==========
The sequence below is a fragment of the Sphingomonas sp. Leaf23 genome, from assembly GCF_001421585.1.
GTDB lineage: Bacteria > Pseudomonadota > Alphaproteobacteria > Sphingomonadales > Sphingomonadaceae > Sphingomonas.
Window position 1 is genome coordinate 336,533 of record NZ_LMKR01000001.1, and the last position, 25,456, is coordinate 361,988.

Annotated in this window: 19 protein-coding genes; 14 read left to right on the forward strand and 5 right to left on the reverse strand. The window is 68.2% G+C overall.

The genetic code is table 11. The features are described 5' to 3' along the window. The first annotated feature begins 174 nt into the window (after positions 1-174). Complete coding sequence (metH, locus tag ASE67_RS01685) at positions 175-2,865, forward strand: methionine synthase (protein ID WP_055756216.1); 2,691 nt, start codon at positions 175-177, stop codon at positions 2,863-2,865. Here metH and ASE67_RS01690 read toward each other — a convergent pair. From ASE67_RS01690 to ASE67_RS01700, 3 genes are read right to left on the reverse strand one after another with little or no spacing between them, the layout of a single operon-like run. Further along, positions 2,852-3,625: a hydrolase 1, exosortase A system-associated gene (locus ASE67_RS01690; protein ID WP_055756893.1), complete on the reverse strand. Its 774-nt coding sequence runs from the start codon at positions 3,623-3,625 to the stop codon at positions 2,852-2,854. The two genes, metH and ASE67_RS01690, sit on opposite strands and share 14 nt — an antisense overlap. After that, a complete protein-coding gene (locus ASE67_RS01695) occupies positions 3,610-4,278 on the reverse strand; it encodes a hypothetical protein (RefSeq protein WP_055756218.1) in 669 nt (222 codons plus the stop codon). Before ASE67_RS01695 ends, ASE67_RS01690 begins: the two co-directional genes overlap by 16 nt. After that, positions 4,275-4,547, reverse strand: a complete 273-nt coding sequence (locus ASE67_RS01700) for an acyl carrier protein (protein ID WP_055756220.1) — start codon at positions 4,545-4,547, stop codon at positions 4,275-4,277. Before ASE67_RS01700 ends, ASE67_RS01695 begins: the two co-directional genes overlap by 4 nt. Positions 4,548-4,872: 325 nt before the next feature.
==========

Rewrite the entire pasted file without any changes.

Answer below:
The sequence below is a fragment of the Sphingomonas sp. Leaf23 genome, from assembly GCF_001421585.1.
GTDB lineage: Bacteria > Pseudomonadota > Alphaproteobacteria > Sphingomonadales > Sphingomonadaceae > Sphingomonas.
Window position 1 is genome coordinate 336,533 of record NZ_LMKR01000001.1, and the last position, 25,456, is coordinate 361,988.

Annotated in this window: 19 protein-coding genes; 14 read left to right on the forward strand and 5 right to left on the reverse strand. The window is 68.2% G+C overall.

The genetic code is table 11. The features are described 5' to 3' along the window. The first annotated feature begins 174 nt into the window (after positions 1-174). Complete coding sequence (metH, locus tag ASE67_RS01685) at positions 175-2,865, forward strand: methionine synthase (protein ID WP_055756216.1); 2,691 nt, start codon at positions 175-177, stop codon at positions 2,863-2,865. Here metH and ASE67_RS01690 read toward each other — a convergent pair. From ASE67_RS01690 to ASE67_RS01700, 3 genes are read right to left on the reverse strand one after another with little or no spacing between them, the layout of a single operon-like run. Further along, positions 2,852-3,625: a hydrolase 1, exosortase A system-associated gene (locus ASE67_RS01690; protein ID WP_055756893.1), complete on the reverse strand. Its 774-nt coding sequence runs from the start codon at positions 3,623-3,625 to the stop codon at positions 2,852-2,854. The two genes, metH and ASE67_RS01690, sit on opposite strands and share 14 nt — an antisense overlap. After that, a complete protein-coding gene (locus ASE67_RS01695) occupies positions 3,610-4,278 on the reverse strand; it encodes a hypothetical protein (RefSeq protein WP_055756218.1) in 669 nt (222 codons plus the stop codon). Before ASE67_RS01695 ends, ASE67_RS01690 begins: the two co-directional genes overlap by 16 nt. After that, positions 4,275-4,547, reverse strand: a complete 273-nt coding sequence (locus ASE67_RS01700) for an acyl carrier protein (protein ID WP_055756220.1) — start codon at positions 4,545-4,547, stop codon at positions 4,275-4,277. Before ASE67_RS01700 ends, ASE67_RS01695 begins: the two co-directional genes overlap by 4 nt. Positions 4,548-4,872: 325 nt before the next feature.